Senators roll out criminal justice reform bill
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A bipartisan group of senators rolled out a criminal justice bill Thursday, calling it the most historic reform proposal in decades.

"There are things in here that each of us likes. There are items that each of would rather do without," Sen. Chuck GrassleyCharles (Chuck) Ernest GrassleyGrassley: 'Good chance' Senate panel will consider bills to protect Mueller Overnight Finance: CBO to release limited analysis of ObamaCare repeal bill | DOJ investigates Equifax stock sales | House weighs tougher rules for banks dealing with North Korea GOP state lawmakers meet to plan possible constitutional convention MORE, the chairman of the Judiciary Committee, told reporters. "But this is how the process works here in the Congress."

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The legislation includes some reductions in mandatory minimum sentences, including those for nonviolent drug offenders, while increasing mandatory minimum sentences in other areas such as interstate domestic violence.

Grassley added that "for the first time we're cutting back some of the most severe mandatory minimums."

In addition to the Iowa Republican, Sens. Cory Booker (D-N.J.), John Cornyn (R-Texas), Dick Durbin (D-Ill.), Patrick Leahy (D-Vt.), Mike Lee (R-Utah), Charles Schumer (D-N.Y.), Tim Scott (R-S.C.) and Sheldon Whitehouse (D-R.I.) are supporting the legislation.

The group brings together tough-on-crime Republicans, including Grassley, and lawmakers who want mandatory minimums to be largely scaled back or done away with, such as Leahy and Lee.

Cornyn acknowledged that mandatory minimums are a "sore spot" for some people, but added that he was "glad we were able to preserve them for...  things like gun crimes."  

The bill also includes parts of the Cornyn-Whitehouse prison reform bill, The Corrections Act, that would boost programs aimed at reducing relapses into criminal behavior and offer prisoners early release if they complete the programs.

Grassley has been leading the lawmakers in negotiations for months to try to reach a deal on criminal justice reform, with President Obama keeping the spotlight on the issue in recent months to try to pressure Congress.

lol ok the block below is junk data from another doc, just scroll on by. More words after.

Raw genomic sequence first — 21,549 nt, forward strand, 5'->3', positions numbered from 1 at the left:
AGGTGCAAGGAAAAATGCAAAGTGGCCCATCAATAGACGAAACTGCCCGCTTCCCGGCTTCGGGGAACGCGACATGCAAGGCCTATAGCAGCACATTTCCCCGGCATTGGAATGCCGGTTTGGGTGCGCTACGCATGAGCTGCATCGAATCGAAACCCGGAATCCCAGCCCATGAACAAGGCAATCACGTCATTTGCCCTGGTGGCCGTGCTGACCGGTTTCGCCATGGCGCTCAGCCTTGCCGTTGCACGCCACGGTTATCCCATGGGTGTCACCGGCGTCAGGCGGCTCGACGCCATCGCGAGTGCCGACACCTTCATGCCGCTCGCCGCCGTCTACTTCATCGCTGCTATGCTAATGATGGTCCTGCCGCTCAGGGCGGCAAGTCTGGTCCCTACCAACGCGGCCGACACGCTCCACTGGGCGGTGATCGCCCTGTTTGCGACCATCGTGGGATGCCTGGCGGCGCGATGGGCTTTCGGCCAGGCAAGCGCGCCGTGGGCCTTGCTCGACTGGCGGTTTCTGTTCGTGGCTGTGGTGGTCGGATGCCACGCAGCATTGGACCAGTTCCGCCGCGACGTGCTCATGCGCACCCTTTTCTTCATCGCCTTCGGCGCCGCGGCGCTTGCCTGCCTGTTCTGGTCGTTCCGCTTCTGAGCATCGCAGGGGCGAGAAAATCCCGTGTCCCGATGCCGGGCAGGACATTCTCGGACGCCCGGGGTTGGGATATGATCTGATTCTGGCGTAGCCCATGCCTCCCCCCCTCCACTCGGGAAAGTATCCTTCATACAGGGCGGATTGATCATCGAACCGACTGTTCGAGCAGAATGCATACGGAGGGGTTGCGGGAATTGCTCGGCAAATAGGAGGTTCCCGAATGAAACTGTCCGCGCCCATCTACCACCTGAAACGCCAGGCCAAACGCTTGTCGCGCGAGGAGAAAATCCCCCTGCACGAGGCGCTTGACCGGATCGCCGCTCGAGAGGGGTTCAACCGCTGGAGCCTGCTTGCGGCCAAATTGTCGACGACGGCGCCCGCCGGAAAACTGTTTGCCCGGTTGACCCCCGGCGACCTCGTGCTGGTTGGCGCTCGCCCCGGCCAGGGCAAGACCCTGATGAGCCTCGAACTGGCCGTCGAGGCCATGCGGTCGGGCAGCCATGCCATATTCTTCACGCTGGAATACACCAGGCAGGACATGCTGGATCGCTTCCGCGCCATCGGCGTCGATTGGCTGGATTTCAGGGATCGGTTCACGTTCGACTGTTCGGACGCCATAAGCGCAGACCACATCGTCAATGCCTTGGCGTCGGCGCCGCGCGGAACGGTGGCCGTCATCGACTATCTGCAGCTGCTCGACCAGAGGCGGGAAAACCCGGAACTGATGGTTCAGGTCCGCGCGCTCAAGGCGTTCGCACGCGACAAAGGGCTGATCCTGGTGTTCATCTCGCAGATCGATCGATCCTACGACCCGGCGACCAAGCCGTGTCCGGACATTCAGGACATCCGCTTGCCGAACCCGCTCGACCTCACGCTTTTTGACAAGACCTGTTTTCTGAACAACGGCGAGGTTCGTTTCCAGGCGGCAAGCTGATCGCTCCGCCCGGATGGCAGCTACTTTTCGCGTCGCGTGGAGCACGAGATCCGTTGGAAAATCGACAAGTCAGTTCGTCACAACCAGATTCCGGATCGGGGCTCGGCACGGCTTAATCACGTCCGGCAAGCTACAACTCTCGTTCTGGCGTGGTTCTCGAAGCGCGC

Durbin added that he would need to get Grassley on board if criminal justice legislation was going to pass the Senate.

"We didn't start off on the best of circumstances," he told reporters. "Sen. Grassley was very skeptical, and said so publicly and on the floor, repeatedly. "

Grassley suggested the Judiciary Committee could take up the proposal "pretty soon" and Democrats expressed optimism that the legislation would make it to Obama's desk.

"If you look at the political spectrum represented on this podium stage today, you can see how this can pass in the House of Representatives as well, if they accept the same challenge," Durbin told reporters.

Wade Henderson, president of The Leadership Conference on Civil and Human Rights, praised the proposal, saying that it "makes important strides to address the most egregious mandatory minimum sentences for low-level drug offenders. It will help to right past wrongs by retroactively applying the Fair Sentencing Act of 2010 to over 6,000 men and women currently in prison." 

The legislation, though, doesn't go as far as some reform advocates would like on reducing mandatory minimum sentences.

John Pfaff, a professor at Fordham Law School, said the Senate bill makes the "problematic decision to exclude violent offenders from any reconsideration or reform."

"There's some symbolic tough-on-crime theater in this bill: there are almost no federal domestic violence or terrorism cases. So those new mandatories will affect almost no one," he added.

Leahy said that while he doesn't believe the United States should still have mandatory minimum sentences, he added, "I realize not everybody's willing to go there."

Lee echoed that, saying while the legislation "doesn't solve all the problems in our criminal justice system, it goes a long way." 

—This story was updated at 11:30 a.m.